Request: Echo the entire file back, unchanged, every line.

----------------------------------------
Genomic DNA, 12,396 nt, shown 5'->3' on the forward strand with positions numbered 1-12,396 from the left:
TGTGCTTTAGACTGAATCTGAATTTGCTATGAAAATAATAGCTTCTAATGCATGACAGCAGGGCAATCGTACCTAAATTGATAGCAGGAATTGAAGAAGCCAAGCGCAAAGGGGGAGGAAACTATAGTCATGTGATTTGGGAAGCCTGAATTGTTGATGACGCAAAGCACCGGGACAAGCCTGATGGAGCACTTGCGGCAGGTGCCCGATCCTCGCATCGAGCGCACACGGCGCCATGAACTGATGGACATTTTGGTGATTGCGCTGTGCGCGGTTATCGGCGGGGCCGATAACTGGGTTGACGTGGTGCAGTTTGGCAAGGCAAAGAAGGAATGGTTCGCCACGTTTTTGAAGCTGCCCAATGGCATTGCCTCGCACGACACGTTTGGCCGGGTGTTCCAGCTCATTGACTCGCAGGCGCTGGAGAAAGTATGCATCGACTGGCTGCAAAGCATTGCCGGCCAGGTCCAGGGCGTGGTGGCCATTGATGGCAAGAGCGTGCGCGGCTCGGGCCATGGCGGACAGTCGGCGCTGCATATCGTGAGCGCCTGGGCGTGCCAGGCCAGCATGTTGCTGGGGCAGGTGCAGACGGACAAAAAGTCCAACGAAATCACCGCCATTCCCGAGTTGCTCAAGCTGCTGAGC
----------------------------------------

Genomic DNA, 12,396 nt, shown 5'->3' on the forward strand with positions numbered 1-12,396 from the left:
TGTGCTTTAGACTGAATCTGAATTTGCTATGAAAATAATAGCTTCTAATGCATGACAGCAGGGCAATCGTACCTAAATTGATAGCAGGAATTGAAGAAGCCAAGCGCAAAGGGGGAGGAAACTATAGTCATGTGATTTGGGAAGCCTGAATTGTTGATGACGCAAAGCACCGGGACAAGCCTGATGGAGCACTTGCGGCAGGTGCCCGATCCTCGCATCGAGCGCACACGGCGCCATGAACTGATGGACATTTTGGTGATTGCGCTGTGCGCGGTTATCGGCGGGGCCGATAACTGGGTTGACGTGGTGCAGTTTGGCAAGGCAAAGAAGGAATGGTTCGCCACGTTTTTGAAGCTGCCCAATGGCATTGCCTCGCACGACACGTTTGGCCGGGTGTTCCAGCTCATTGACTCGCAGGCGCTGGAGAAAGTATGCATCGACTGGCTGCAAAGCATTGCCGGCCAGGTCCAGGGCGTGGTGGCCATTGATGGCAAGAGCGTGCGCGGCTCGGGCCATGGCGGACAGTCGGCGCTGCATATCGTGAGCGCCTGGGCGTGCCAGGCCAGCATGTTGCTGGGGCAGGTGCAGACGGACAAAAAGTCCAACGAAATCACCGCCATTCCCGAGTTGCTCAAGCTGCTGAGC